Bonjour à Tous et à Toutes! Hello Everyone!
Sorry for a bit of a gap in blog postings. We have been busy moving into a new house. More about that later! In the meantime, here are some belated notes and images from the holiday season here in Carcassonne.
Each December, the town of Carcassonne transforms the Place Carnot, the central town square, into a holiday village with an ice skating rink and festive vendor chalets. The chalets offer holiday arts and crafts, including traditional Provençal figurines called santon. And they offer holiday food and wine. The food and wine stalls are always the best attended!
One day in mid December, we visited the local hardware store. Out in front of the store was this enclosure filled with attractive animals. We aren’t sure if this is a way to sell cute animals to unsuspecting parents, or a remembrance of the animals at the nativity.
Each holiday season, a group of British expatriates organizes a large holiday fair in the region between Carcassonne and Montpellier, called the Christmas Cracker Fair*. This year, the setting was the Abbaye de Valmagne near the village of Villeveyrac. The abbey was founded in 1138, and until the beginning of the 14th century, it was one of the richest Cistercian abbeys in the south of France. Its surrounding lands have been vineyards for more than 800 years. Today it is an officially recognized Historic Monument, and venue for events like the Christmas Cracker Fair. We found rows and rows of vendors of chocolates, jams, sweaters, ornaments, wine, jewelry, and all sorts of crafts. As gifts (including one box for ourselves), we bought some delicious chocolates made with wine: two of the best products of the region all in one.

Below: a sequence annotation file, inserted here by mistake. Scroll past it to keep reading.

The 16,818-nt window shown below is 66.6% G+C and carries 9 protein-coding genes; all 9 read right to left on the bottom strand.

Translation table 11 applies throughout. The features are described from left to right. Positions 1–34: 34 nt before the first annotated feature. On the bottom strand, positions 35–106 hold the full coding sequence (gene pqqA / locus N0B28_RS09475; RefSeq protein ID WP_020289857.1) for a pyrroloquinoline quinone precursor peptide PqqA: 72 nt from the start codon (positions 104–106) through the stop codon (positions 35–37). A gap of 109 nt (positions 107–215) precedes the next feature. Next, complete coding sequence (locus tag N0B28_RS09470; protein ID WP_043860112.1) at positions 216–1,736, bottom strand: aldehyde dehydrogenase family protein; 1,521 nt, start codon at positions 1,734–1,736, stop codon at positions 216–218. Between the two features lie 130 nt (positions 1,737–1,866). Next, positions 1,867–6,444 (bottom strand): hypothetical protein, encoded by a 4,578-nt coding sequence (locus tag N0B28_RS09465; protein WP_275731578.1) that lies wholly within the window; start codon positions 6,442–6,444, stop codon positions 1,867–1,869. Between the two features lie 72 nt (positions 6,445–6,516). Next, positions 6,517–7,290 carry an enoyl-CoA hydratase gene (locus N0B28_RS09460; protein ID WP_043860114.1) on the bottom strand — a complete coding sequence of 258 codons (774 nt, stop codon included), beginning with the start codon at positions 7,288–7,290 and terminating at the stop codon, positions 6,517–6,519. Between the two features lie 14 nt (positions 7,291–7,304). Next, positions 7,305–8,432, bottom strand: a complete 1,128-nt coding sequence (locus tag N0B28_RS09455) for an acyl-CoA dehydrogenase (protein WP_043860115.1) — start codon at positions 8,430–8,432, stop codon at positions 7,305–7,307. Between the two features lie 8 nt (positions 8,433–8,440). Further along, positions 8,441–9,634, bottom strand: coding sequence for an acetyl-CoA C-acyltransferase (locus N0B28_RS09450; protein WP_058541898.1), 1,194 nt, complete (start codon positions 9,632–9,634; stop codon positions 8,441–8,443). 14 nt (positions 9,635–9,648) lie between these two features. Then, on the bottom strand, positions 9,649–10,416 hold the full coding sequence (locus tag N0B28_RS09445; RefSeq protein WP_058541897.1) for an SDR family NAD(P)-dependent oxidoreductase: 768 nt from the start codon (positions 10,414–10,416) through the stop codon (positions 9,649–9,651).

(*We had to look up why a Christmas fair would be called Cracker Fair: Christmas crackers are a British tradition. They consist of a segmented cardboard tube wrapped in a brightly decorated twist of paper with a prize in the central chamber, making it resemble an oversized sweet-wrapper. The cracker is pulled apart by two people, each holding an outer chamber, causing the cracker to split unevenly and leaving one person holding the central chamber and prize. The split is accompanied by a mild bang or snapping sound produced by the effect of friction on a shock-sensitive, chemically impregnated card strip, similar to that used in a cap gun.)
The holiday season in Carcassonne formally starts with the Marche aux Flambeaux, or the Parade of the Torches. In the evening, the crowd gathers in the medieval Cité above the town and receives torches to carry in the parade. The crowd (including us) slowly flows through the medieval streets, out the Aude gate which overlooks the Aude River, down the stone walks, across the Pont Vieux, and into the Bastide (the “new” town from the 13th century). From our vantage in the midst of the crowd, the flickering flames and the happy faces created a magical atmosphere. When I look at the photos afterwards, it looks like the angry townspeople on their way to Frankenstein’s castle. Really, it was magical and festive. Really.
While the skating rink and holiday chalets in the Place Carnot speak of holiday tradition, across town, the winter carnival is all about kids’ rides and sugary snacks. Even on a windy cold evening, the kids, teens and adults were happily riding, jumping, squealing and laughing. We rode the ferris wheel to enjoy the view of the carnival as well as of the Cité.
Carcassonne’s main shopping street and city gate in holiday garb.